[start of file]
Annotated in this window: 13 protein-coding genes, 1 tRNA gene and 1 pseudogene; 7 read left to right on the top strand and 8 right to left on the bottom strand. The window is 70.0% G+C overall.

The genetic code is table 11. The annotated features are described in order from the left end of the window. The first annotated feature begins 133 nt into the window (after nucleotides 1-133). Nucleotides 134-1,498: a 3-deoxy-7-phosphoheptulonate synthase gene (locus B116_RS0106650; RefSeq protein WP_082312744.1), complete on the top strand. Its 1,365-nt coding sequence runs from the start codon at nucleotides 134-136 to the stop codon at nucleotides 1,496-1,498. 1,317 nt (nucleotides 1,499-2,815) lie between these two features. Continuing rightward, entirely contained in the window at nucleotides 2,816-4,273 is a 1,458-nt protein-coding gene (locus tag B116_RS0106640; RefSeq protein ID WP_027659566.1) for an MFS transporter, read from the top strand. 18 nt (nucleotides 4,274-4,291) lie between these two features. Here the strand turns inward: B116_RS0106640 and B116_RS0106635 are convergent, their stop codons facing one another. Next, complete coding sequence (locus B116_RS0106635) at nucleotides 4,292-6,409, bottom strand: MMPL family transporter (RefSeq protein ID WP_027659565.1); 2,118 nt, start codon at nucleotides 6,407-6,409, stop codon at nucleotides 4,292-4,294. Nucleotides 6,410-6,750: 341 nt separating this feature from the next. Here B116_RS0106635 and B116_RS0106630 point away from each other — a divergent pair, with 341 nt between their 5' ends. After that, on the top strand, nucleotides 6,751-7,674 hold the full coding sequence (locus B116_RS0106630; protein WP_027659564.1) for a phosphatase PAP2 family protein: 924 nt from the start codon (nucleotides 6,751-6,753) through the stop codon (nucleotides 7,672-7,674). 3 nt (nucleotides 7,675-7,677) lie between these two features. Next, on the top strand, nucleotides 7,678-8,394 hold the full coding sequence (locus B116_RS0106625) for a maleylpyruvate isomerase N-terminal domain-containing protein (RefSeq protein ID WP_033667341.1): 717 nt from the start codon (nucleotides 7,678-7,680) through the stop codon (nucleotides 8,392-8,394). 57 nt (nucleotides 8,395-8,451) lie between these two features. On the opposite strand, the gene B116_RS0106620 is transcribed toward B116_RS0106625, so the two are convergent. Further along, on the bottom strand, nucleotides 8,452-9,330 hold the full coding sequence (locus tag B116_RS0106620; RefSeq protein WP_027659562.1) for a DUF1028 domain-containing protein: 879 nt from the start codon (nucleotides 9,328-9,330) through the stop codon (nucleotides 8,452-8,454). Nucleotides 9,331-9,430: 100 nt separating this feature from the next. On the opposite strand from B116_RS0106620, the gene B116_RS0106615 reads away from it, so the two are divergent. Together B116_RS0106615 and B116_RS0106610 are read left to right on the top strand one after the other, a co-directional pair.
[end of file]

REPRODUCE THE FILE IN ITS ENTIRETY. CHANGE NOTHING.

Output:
Annotated in this window: 13 protein-coding genes, 1 tRNA gene and 1 pseudogene; 7 read left to right on the top strand and 8 right to left on the bottom strand. The window is 70.0% G+C overall.

The genetic code is table 11. The annotated features are described in order from the left end of the window. The first annotated feature begins 133 nt into the window (after nucleotides 1-133). Nucleotides 134-1,498: a 3-deoxy-7-phosphoheptulonate synthase gene (locus B116_RS0106650; RefSeq protein WP_082312744.1), complete on the top strand. Its 1,365-nt coding sequence runs from the start codon at nucleotides 134-136 to the stop codon at nucleotides 1,496-1,498. 1,317 nt (nucleotides 1,499-2,815) lie between these two features. Continuing rightward, entirely contained in the window at nucleotides 2,816-4,273 is a 1,458-nt protein-coding gene (locus tag B116_RS0106640; RefSeq protein ID WP_027659566.1) for an MFS transporter, read from the top strand. 18 nt (nucleotides 4,274-4,291) lie between these two features. Here the strand turns inward: B116_RS0106640 and B116_RS0106635 are convergent, their stop codons facing one another. Next, complete coding sequence (locus B116_RS0106635) at nucleotides 4,292-6,409, bottom strand: MMPL family transporter (RefSeq protein ID WP_027659565.1); 2,118 nt, start codon at nucleotides 6,407-6,409, stop codon at nucleotides 4,292-4,294. Nucleotides 6,410-6,750: 341 nt separating this feature from the next. Here B116_RS0106635 and B116_RS0106630 point away from each other — a divergent pair, with 341 nt between their 5' ends. After that, on the top strand, nucleotides 6,751-7,674 hold the full coding sequence (locus B116_RS0106630; protein WP_027659564.1) for a phosphatase PAP2 family protein: 924 nt from the start codon (nucleotides 6,751-6,753) through the stop codon (nucleotides 7,672-7,674). 3 nt (nucleotides 7,675-7,677) lie between these two features. Next, on the top strand, nucleotides 7,678-8,394 hold the full coding sequence (locus B116_RS0106625) for a maleylpyruvate isomerase N-terminal domain-containing protein (RefSeq protein ID WP_033667341.1): 717 nt from the start codon (nucleotides 7,678-7,680) through the stop codon (nucleotides 8,392-8,394). 57 nt (nucleotides 8,395-8,451) lie between these two features. On the opposite strand, the gene B116_RS0106620 is transcribed toward B116_RS0106625, so the two are convergent. Further along, on the bottom strand, nucleotides 8,452-9,330 hold the full coding sequence (locus tag B116_RS0106620; RefSeq protein WP_027659562.1) for a DUF1028 domain-containing protein: 879 nt from the start codon (nucleotides 9,328-9,330) through the stop codon (nucleotides 8,452-8,454). Nucleotides 9,331-9,430: 100 nt separating this feature from the next. On the opposite strand from B116_RS0106620, the gene B116_RS0106615 reads away from it, so the two are divergent. Together B116_RS0106615 and B116_RS0106610 are read left to right on the top strand one after the other, a co-directional pair.